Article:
Needlestick glossary

Chronic Hepatitis C:

Hepatitis C is chronic when the body can’t get rid of the hepatitis C virus. Although some people clear the virus from their bodies in a few months, most hepatitis C infections become chronic. Without treatment, chronic hepatitis C can cause scarring of the liver, called cirrhosis; liver cancer; and liver failure.

Hepatitis B (Hep B, HBV):

Hepatitis B is a serious disease caused by the hepatitis B virus (HBV). Infection with this virus can cause scarring of the liver, liver failure, liver cancer and even death.

Hepatitis B is spread by infected blood and other bodily fluids such as semen, vaginal secretions, saliva, open sores and breast milk.

Hepatitis C (Hep C, HCV):

Hepatitis C is a liver disease. Hepatitis * means inflammation of the liver. It is caused by a blood-borne virus. Hepatitis C is a virus which is carried in the bloodstream to the liver. It can then affect and damage your liver. However, this virus can also affect other parts of the body, including the digestive system, the immune system and the brain.

HIV:

Human immunodeficiency virus (HIV) is a lentivirus (a member of the retrovirus family) that causes acquired immunodeficiency syndrome (AIDS),[1][2] a condition in humans in which progressive failure of the immune system allows life-threatening opportunistic infections and cancers to thrive.

Immunoglobulin (IG):

Immunoglobulins are an important part of the immune system. When plasma cells are exposed to a foreign substance, or antigen, they have the unique ability to create and excrete antibodies, or immunoglobulins.

Interferon:

Interferons (IFNs) are proteins made and released by host cells in response to the presence of pathogens such as viruses, bacteria, parasites or tumor cells. They allow for communication between cells to trigger the protective defenses of the immune system that eradicate pathogens or tumors.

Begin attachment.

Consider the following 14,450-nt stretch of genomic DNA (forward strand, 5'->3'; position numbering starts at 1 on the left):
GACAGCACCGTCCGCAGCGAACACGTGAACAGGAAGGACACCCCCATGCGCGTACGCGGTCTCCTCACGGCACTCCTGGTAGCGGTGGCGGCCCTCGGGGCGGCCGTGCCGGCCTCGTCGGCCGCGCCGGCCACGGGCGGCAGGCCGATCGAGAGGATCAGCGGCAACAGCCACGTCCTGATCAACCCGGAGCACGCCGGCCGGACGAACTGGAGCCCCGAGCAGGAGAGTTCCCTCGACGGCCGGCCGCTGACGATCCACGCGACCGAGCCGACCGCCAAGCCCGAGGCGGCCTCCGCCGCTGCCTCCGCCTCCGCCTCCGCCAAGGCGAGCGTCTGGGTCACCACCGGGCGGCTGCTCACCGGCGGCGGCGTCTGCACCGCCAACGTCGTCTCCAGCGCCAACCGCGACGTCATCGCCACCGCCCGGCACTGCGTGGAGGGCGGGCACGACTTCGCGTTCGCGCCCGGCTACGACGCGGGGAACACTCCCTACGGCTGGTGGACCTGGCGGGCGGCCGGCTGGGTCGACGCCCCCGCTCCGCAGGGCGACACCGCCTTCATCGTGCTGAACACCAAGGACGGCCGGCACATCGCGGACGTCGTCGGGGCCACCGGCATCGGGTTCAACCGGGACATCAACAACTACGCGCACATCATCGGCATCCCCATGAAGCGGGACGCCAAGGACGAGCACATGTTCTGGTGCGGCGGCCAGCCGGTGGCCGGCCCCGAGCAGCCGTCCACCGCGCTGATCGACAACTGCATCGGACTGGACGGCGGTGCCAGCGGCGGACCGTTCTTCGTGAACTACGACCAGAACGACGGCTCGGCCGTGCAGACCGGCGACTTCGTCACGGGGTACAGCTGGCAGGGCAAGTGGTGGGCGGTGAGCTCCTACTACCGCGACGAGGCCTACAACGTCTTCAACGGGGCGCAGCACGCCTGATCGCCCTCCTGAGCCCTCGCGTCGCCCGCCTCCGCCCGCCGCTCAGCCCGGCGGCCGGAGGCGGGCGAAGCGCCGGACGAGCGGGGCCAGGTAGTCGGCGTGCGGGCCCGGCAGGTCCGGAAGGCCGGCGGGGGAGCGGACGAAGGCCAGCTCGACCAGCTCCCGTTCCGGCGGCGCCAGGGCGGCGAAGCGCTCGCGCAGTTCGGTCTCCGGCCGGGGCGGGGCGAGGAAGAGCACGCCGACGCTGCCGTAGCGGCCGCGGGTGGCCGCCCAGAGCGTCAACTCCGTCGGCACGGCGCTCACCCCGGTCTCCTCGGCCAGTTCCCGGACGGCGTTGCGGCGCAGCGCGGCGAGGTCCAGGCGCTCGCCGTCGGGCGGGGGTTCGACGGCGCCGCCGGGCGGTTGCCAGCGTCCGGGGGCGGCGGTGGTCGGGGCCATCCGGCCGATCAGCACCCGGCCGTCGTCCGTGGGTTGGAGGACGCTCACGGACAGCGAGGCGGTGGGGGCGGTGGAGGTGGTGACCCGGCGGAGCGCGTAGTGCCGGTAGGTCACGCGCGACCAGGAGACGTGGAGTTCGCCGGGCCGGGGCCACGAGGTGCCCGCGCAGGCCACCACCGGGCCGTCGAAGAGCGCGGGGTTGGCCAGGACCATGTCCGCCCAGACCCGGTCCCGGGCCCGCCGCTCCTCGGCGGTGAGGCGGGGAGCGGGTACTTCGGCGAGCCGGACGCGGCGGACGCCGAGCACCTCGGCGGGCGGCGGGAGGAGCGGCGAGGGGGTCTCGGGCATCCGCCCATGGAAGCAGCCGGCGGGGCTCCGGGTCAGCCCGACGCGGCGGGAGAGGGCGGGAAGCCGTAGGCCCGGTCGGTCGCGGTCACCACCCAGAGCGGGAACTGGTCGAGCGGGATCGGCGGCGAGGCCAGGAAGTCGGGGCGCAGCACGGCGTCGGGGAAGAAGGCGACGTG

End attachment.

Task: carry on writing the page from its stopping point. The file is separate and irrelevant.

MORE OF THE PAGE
Needlestick (needle stick, pinstick):

This is the name for any accidental injury caused by a needle or needle-like, or sharp instrument (such as surgical scalpels)

Percutaneous (transcutaneous, transdermic):

Through the skin. Denoting the passage of substances through unbroken skin, as in absorption by inunction; also passage through the skin by needle puncture, including introduction of wires and catheters by Seldinger technique.

Post Exposure Prophylaxis (PEP):

Prophylaxis is the prevention of a disease. So PEP is the preventative measures taken after a needlestick injury to prevent disease. In the case of infection, Post Exposure Prophylaxis is a course of antiretroviral drugs intended to reduce the risk of Seroconversion after accidents such as a needle stick injury where there is high risk of exposure to HIV. For further information please click here

Ribavirin:

an inhaled antiviral agent that may be used to treat serious virus infections (brand names: Copegus, Rebetol, Ribasphere, Vilona, and Virazole)

Seroconversion:

in the context of needlestick injuries this term can be used to refer to the process of becoming HIV positive. Properly it means the development of detectable specific antibodies to microorganisms in the blood serum as a result of infection or immunization.

Tetanus (lockjaw):

A serious infection caused by Clostridium tetani bacteria which produce a toxin that affects the brain and nervous system. The wound may go unnoticed and the infection may not seem severe, but the bacteria release a poison called a neurotoxin that attacks the nervous system and causes problems such as muscle spasm. It is marked by rigidity and spasms of the voluntary muscles and may be fatal if not treated.

Disclaimer

The information given in this glossary is not provided as a substitute for qualified medical or legal advice. The publisher is not responsible (as a matter of product liability, negligence or otherwise) for any injury resulting from any material contained herein. This publication contains information relating to general principles of medical care which should not be construed as specific instructions for individual patients. The publisher gives no undertaking as to its accuracy and is not qualified to give medical advice , you should always seek medical advice from a physician or your doctor.